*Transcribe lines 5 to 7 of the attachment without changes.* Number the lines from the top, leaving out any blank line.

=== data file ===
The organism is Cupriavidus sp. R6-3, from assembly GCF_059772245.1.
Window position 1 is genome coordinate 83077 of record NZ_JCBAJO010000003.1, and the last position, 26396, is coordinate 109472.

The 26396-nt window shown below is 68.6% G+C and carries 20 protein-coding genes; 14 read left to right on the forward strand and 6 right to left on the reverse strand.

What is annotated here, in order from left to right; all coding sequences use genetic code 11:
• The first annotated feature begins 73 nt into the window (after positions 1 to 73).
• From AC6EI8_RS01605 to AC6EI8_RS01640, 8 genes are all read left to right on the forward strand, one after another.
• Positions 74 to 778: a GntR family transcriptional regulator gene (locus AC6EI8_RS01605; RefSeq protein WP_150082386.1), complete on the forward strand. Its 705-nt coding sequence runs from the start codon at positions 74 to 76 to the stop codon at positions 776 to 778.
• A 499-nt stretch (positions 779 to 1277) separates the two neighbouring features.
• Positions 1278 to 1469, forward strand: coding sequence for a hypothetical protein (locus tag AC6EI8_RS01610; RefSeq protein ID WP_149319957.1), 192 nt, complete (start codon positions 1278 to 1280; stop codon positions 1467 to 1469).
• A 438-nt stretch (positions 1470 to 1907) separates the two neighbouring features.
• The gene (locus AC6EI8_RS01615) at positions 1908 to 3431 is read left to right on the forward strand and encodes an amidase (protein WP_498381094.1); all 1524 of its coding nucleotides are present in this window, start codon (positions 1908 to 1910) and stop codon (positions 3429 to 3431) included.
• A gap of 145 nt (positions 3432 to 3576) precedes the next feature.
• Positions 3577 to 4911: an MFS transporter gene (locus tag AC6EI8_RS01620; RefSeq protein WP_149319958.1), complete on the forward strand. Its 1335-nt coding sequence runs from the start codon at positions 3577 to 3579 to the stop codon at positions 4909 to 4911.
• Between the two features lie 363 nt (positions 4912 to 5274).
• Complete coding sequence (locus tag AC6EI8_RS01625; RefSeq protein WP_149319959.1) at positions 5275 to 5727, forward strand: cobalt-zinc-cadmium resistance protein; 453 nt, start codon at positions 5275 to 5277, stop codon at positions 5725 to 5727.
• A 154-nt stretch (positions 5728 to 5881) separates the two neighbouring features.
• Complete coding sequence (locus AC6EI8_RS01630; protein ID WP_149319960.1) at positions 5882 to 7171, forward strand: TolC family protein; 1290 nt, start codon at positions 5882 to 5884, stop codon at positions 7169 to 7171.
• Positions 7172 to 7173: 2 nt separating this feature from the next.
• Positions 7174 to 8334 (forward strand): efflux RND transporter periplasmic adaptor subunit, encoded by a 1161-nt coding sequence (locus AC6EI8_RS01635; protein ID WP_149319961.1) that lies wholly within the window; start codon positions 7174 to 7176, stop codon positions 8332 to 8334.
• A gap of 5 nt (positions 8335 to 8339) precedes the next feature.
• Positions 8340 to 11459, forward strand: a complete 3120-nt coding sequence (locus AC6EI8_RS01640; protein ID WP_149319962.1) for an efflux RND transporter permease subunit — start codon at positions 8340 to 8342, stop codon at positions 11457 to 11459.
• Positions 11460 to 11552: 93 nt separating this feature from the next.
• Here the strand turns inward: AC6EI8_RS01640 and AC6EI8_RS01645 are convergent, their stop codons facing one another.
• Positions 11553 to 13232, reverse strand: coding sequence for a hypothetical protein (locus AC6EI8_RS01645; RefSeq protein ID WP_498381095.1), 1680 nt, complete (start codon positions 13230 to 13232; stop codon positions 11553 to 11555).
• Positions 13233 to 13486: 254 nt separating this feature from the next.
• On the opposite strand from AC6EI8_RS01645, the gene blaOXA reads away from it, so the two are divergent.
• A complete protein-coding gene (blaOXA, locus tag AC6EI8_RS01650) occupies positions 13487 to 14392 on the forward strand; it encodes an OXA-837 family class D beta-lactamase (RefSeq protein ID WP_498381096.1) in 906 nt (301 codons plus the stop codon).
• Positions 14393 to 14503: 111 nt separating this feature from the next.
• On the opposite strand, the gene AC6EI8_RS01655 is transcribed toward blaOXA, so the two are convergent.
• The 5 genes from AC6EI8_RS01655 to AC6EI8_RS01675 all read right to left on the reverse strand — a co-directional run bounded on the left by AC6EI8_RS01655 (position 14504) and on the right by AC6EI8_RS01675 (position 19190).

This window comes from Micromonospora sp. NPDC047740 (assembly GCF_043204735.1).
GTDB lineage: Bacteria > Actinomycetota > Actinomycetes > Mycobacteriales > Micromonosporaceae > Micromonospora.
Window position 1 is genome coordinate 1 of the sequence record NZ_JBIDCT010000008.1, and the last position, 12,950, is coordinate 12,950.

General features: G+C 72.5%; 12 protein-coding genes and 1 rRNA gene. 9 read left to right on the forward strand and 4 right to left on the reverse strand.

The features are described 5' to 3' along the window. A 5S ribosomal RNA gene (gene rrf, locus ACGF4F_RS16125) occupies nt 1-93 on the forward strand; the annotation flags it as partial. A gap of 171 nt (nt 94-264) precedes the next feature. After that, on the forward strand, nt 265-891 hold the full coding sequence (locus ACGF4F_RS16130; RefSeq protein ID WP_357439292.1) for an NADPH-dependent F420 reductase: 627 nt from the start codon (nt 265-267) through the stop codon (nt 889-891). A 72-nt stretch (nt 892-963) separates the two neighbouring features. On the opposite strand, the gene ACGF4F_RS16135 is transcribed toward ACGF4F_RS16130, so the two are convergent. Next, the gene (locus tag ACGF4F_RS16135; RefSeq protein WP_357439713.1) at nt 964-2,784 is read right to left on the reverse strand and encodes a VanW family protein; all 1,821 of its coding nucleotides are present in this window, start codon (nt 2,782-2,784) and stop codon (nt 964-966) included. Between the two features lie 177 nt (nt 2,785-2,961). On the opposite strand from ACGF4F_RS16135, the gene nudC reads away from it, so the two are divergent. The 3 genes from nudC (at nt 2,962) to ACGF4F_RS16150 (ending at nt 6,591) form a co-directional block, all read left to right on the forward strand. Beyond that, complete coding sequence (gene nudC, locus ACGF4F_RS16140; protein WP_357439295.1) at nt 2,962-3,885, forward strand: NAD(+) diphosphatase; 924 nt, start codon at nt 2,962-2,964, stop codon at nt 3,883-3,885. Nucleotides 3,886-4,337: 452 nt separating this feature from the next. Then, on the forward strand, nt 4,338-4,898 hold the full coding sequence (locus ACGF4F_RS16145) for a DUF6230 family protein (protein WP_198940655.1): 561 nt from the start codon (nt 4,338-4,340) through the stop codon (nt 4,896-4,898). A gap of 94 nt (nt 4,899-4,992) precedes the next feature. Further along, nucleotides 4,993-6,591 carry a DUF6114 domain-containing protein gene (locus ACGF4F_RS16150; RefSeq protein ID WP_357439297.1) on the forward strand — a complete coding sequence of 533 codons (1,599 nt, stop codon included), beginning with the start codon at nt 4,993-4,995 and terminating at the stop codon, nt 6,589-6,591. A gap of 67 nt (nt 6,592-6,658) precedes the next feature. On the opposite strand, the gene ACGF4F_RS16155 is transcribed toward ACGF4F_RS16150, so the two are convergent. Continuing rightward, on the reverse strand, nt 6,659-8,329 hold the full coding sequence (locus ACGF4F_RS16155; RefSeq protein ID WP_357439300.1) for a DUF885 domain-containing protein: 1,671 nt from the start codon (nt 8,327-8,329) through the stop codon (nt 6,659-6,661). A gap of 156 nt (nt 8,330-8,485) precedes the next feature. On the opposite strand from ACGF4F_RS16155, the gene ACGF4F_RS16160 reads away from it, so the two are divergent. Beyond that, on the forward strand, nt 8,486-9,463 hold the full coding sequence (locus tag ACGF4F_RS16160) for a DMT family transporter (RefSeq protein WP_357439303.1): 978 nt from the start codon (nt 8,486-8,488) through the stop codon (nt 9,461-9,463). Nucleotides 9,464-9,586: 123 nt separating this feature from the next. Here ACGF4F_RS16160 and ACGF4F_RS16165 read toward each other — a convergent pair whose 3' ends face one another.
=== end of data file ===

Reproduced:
• The first annotated feature begins 73 nt into the window (after positions 1 to 73).
• From AC6EI8_RS01605 to AC6EI8_RS01640, 8 genes are all read left to right on the forward strand, one after another.
• Positions 74 to 778: a GntR family transcriptional regulator gene (locus AC6EI8_RS01605; RefSeq protein WP_150082386.1), complete on the forward strand. Its 705-nt coding sequence runs from the start codon at positions 74 to 76 to the stop codon at positions 776 to 778.